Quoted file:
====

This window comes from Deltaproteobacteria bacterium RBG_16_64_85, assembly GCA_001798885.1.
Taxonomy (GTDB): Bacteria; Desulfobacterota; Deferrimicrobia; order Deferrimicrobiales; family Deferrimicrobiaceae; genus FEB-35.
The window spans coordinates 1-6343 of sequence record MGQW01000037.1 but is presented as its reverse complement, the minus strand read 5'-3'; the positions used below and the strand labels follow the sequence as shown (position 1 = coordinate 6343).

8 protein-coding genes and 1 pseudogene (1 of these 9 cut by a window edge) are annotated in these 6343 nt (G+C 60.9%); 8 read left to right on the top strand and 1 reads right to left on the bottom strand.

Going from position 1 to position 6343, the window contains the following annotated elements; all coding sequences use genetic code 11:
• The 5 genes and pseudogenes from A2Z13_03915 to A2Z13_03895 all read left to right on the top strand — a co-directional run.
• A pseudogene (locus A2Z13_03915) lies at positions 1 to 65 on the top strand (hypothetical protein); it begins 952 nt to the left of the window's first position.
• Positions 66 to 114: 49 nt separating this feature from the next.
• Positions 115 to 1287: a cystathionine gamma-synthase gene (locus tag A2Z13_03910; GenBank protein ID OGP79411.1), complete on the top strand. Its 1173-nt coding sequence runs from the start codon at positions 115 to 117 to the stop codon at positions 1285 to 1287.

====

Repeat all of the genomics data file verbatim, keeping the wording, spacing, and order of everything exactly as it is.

This window comes from Deltaproteobacteria bacterium RBG_16_64_85, assembly GCA_001798885.1.
Taxonomy (GTDB): Bacteria; Desulfobacterota; Deferrimicrobia; order Deferrimicrobiales; family Deferrimicrobiaceae; genus FEB-35.
The window spans coordinates 1-6343 of sequence record MGQW01000037.1 but is presented as its reverse complement, the minus strand read 5'-3'; the positions used below and the strand labels follow the sequence as shown (position 1 = coordinate 6343).

8 protein-coding genes and 1 pseudogene (1 of these 9 cut by a window edge) are annotated in these 6343 nt (G+C 60.9%); 8 read left to right on the top strand and 1 reads right to left on the bottom strand.

Going from position 1 to position 6343, the window contains the following annotated elements; all coding sequences use genetic code 11:
• The 5 genes and pseudogenes from A2Z13_03915 to A2Z13_03895 all read left to right on the top strand — a co-directional run.
• A pseudogene (locus A2Z13_03915) lies at positions 1 to 65 on the top strand (hypothetical protein); it begins 952 nt to the left of the window's first position.
• Positions 66 to 114: 49 nt separating this feature from the next.
• Positions 115 to 1287: a cystathionine gamma-synthase gene (locus tag A2Z13_03910; GenBank protein ID OGP79411.1), complete on the top strand. Its 1173-nt coding sequence runs from the start codon at positions 115 to 117 to the stop codon at positions 1285 to 1287.